The DM's greatest tools are his authority over the gameworld and his ability to limit/expand the players' knowledge of it. Etch that on a stone terminus and refer to it when you get the desire to say too much.
I think it's natural for us to want to create borders around our imaginary worlds. Doing so increases their comprehensibility, both to ourselves and the players. Like them, WE want to understand what's going on in this strange place.
But consider the possibility that too much of this comprehensibility stuff may be a bad thing.
The best sort of player is a worried player. Not to the extent that she's ready to commit suicide if Black Leaf should bite it, of course. But nervous enough to put her whole mind into the game. If she feels dread, if she's concerned with the fate of her character, then she is immersed and you've done your job.
Instead of elaborating on the game world's minutia and potentially burying the players in background, IMHO the DM should be concerning himself with how to create the right level of tension. This certainly isn't going to happen by telling the players too much [increasing comprehensibility] about their environs in a second-hand way. If anything, such details should be difficult to fully obtain -- and slippery [potentially inaccurate or perhaps only partly true]. Travelers exaggerate. Old wives lie. Peddlers bend the truth as it suits them. The players should not know whether or not the world truly be round or flat, whether the sun be merely a disk or a giant orb of exploding gas. In order to lay the groundwork for dread, this sort of concrete knowledge should be fragmented and obscured before it reaches the player. Keep them guessing. Ram home the idea that first-hand experience is the only thing they can fully rely on.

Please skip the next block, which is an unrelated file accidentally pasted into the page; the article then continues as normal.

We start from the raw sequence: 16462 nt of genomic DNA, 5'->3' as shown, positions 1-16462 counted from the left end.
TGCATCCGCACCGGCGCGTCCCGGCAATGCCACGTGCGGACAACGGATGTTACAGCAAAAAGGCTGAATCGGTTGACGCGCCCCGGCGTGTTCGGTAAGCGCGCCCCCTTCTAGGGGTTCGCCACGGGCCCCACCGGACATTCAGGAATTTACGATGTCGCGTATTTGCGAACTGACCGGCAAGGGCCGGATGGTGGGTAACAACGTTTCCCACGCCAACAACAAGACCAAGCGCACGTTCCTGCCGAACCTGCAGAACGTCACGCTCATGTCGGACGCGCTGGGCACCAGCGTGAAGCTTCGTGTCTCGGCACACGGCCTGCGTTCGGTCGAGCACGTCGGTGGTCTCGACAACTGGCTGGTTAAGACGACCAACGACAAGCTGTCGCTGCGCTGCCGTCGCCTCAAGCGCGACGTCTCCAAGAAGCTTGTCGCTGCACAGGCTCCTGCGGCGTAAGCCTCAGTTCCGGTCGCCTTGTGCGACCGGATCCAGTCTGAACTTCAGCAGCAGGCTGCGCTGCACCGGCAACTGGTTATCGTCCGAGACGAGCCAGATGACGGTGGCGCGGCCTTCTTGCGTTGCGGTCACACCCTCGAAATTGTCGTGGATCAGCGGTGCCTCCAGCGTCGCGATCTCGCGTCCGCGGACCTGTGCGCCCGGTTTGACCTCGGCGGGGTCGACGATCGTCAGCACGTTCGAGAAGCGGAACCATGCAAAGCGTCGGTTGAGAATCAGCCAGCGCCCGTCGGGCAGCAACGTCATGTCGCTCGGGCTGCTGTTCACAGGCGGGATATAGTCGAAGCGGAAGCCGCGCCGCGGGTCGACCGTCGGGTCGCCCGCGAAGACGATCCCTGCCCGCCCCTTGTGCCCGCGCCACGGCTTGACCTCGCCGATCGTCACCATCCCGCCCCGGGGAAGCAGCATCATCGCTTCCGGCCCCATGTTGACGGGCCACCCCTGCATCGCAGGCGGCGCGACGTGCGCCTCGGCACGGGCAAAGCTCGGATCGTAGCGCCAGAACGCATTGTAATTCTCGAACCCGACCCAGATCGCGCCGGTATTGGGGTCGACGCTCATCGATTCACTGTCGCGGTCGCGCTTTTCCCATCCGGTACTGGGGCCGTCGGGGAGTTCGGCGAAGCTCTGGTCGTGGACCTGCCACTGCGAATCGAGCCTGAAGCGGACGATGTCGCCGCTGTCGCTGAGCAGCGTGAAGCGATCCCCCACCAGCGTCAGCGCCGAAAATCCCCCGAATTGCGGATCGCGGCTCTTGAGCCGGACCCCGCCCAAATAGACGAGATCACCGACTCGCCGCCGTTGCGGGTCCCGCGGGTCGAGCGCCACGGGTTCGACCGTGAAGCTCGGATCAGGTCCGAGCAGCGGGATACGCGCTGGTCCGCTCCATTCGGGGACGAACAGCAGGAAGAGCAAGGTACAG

I admire James M's approach to this stuff in his Dwimmermount campaign. Raw information about the world is revealed through gameplay. Stumbling across cultural artifacts and analyzing them as a byproduct of the dungeoncrawl allows the DM to toy with player knowledge. The goal here should be to create a healthy level of paranoia and skepticism. These things will go much farther to increase the believability of your world than all those reams of notes gathering dust in your filing cabinet.